Chumming

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Chumming (American English from Powhatan)[1] is the practice of luring various animals, usually fish such as sharks, by throwing "chum" into the water.[citation needed] Chum is bait consisting of fish parts, bone and blood, which attract fish, particularly sharks owing to their keen sense of smell.[citation needed]

Also known as rubby dubby (West Country and Yorkshire, UK),[2] shirvey or chirvey (Guernsey, Channel Islands),[citation needed] berley or berleying (Australasia),[3] and bait balls.[citation needed]

Chumming is illegal in some parts of the world (such as in the state of Alabama in the U.S.,[4][full citation needed]) because of the danger it can pose by conditioning sharks to associate feeding with the presence of humans.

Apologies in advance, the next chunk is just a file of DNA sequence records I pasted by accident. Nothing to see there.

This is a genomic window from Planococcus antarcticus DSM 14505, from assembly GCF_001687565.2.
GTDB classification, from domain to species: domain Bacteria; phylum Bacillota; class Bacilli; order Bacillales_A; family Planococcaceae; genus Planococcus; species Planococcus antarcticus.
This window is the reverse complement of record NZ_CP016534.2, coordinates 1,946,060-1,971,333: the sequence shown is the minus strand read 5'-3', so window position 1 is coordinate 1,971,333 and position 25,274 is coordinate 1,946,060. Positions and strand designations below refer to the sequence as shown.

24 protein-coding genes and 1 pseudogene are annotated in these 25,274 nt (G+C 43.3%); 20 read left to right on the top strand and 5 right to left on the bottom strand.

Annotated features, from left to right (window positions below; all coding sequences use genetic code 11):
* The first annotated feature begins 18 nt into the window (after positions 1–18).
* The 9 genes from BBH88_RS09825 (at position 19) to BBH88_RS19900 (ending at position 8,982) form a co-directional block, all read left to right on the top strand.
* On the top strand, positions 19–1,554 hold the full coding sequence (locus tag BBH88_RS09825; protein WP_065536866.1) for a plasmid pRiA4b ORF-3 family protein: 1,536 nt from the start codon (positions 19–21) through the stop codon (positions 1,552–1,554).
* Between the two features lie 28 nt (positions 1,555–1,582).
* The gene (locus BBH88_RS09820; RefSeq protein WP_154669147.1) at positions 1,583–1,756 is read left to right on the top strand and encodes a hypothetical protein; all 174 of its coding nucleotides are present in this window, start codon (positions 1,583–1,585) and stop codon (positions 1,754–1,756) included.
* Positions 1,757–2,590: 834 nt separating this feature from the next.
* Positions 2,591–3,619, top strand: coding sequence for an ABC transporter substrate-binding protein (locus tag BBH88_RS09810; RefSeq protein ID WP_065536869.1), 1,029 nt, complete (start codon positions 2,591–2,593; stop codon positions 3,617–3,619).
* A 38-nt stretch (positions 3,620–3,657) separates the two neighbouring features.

Chumming is a common practice seen as effective by fishermen all over the world, typically in ocean waters.[citation needed]

References[edit]

  1. ^ Siebert, Frank (1975). "Resurrecting Virginia Algonquian from the dead: The reconstituted and historical phonology of Powhatan," In: Studies in Southeastern Indian Languages (James Crawford, Ed.), p. 290, Athens, GA, USA: University of Georgia Press.
  2. ^ "Shark Fishing - Whitby Sea Fishing". Whitby Sea Fishing. 2013-03-28. Retrieved 2016-06-19. 
  3. ^ bishop, tony. "Berley (ground-baiting) Basics to Increase Catch Rates". www.bishfish.co.nz. Retrieved 2016-06-01. 
  4. ^ Shark Baiting Regulation in Effect[full citation needed]